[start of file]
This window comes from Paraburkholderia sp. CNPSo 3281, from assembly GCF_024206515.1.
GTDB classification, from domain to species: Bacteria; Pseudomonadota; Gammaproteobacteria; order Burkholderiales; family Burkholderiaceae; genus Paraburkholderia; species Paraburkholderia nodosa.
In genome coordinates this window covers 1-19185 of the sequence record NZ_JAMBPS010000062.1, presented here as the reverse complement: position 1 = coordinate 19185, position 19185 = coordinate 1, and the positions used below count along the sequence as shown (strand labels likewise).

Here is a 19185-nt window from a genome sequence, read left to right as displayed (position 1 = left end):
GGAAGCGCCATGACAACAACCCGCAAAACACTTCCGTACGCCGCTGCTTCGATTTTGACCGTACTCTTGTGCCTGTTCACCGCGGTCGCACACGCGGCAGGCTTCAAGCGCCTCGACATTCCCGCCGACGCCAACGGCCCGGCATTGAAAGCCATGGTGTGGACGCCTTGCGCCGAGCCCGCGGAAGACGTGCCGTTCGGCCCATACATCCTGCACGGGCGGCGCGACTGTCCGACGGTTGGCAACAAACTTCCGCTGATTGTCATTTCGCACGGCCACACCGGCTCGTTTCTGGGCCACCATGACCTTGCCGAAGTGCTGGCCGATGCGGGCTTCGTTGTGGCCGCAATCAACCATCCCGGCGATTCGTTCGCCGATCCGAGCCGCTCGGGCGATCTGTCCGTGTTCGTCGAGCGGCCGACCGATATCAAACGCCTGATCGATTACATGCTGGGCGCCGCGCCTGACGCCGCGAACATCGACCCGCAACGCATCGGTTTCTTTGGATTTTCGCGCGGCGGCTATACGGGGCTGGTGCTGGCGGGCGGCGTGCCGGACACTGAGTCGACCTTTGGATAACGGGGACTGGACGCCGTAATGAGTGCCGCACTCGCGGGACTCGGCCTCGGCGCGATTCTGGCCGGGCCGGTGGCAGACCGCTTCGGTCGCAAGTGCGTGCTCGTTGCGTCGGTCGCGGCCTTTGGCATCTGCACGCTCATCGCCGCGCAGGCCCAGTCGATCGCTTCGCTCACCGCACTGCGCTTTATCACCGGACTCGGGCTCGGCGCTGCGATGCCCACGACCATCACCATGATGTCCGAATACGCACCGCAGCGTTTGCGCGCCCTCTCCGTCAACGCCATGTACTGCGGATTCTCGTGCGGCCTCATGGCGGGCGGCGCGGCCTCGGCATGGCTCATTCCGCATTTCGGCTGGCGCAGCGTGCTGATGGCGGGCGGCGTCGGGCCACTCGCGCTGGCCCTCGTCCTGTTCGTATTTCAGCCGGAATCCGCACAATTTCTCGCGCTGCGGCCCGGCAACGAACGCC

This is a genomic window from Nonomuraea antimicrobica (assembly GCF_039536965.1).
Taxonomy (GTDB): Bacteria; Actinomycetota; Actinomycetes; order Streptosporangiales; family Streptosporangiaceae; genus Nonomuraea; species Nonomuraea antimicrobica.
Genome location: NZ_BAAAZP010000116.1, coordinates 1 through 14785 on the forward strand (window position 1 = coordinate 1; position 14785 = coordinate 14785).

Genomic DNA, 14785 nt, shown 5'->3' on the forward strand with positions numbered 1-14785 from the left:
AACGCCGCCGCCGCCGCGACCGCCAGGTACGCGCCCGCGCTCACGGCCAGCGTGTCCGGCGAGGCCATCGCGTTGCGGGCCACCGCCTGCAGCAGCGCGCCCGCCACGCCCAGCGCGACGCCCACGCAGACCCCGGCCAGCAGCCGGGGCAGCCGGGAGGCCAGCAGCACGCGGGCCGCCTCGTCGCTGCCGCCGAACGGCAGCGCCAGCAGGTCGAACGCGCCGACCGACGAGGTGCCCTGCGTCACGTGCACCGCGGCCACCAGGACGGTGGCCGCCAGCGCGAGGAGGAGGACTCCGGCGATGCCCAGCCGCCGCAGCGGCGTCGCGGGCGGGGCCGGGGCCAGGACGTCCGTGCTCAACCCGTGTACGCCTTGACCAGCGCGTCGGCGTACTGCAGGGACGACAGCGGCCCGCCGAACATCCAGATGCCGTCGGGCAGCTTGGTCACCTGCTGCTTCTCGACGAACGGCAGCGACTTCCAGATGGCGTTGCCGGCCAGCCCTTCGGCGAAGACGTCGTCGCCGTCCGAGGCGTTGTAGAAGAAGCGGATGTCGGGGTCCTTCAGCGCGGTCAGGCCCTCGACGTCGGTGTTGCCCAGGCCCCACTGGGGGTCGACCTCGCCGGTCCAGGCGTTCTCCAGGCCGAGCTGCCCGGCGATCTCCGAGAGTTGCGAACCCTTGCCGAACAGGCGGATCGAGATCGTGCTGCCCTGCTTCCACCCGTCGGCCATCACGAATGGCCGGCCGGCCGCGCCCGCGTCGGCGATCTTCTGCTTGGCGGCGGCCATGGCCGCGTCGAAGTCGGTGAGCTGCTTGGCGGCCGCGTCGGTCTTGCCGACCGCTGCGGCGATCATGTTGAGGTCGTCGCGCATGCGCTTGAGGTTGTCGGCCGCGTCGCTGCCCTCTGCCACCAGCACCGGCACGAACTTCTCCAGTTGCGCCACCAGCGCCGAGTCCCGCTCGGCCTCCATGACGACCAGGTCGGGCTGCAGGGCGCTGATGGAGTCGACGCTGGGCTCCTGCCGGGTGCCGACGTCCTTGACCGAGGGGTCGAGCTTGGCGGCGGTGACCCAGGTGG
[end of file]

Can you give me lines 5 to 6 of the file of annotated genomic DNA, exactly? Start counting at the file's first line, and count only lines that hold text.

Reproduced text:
GGAAGCGCCATGACAACAACCCGCAAAACACTTCCGTACGCCGCTGCTTCGATTTTGACCGTACTCTTGTGCCTGTTCACCGCGGTCGCACACGCGGCAGGCTTCAAGCGCCTCGACATTCCCGCCGACGCCAACGGCCCGGCATTGAAAGCCATGGTGTGGACGCCTTGCGCCGAGCCCGCGGAAGACGTGCCGTTCGGCCCATACATCCTGCACGGGCGGCGCGACTGTCCGACGGTTGGCAACAAACTTCCGCTGATTGTCATTTCGCACGGCCACACCGGCTCGTTTCTGGGCCACCATGACCTTGCCGAAGTGCTGGCCGATGCGGGCTTCGTTGTGGCCGCAATCAACCATCCCGGCGATTCGTTCGCCGATCCGAGCCGCTCGGGCGATCTGTCCGTGTTCGTCGAGCGGCCGACCGATATCAAACGCCTGATCGATTACATGCTGGGCGCCGCGCCTGACGCCGCGAACATCGACCCGCAACGCATCGGTTTCTTTGGATTTTCGCGCGGCGGCTATACGGGGCTGGTGCTGGCGGGCGGCGTGCCGGACACTGAGTCGACCTTTGGATAACGGGGACTGGACGCCGTAATGAGTGCCGCACTCGCGGGACTCGGCCTCGGCGCGATTCTGGCCGGGCCGGTGGCAGACCGCTTCGGTCGCAAGTGCGTGCTCGTTGCGTCGGTCGCGGCCTTTGGCATCTGCACGCTCATCGCCGCGCAGGCCCAGTCGATCGCTTCGCTCACCGCACTGCGCTTTATCACCGGACTCGGGCTCGGCGCTGCGATGCCCACGACCATCACCATGATGTCCGAATACGCACCGCAGCGTTTGCGCGCCCTCTCCGTCAACGCCATGTACTGCGGATTCTCGTGCGGCCTCATGGCGGGCGGCGCGGCCTCGGCATGGCTCATTCCGCATTTCGGCTGGCGCAGCGTGCTGATGGCGGGCGGCGTCGGGCCACTCGCGCTGGCCCTCGTCCTGTTCGTATTTCAGCCGGAATCCGCACAATTTCTCGCGCTGCGGCCCGGCAACGAACGCC

This is a genomic window from Nonomuraea antimicrobica (assembly GCF_039536965.1).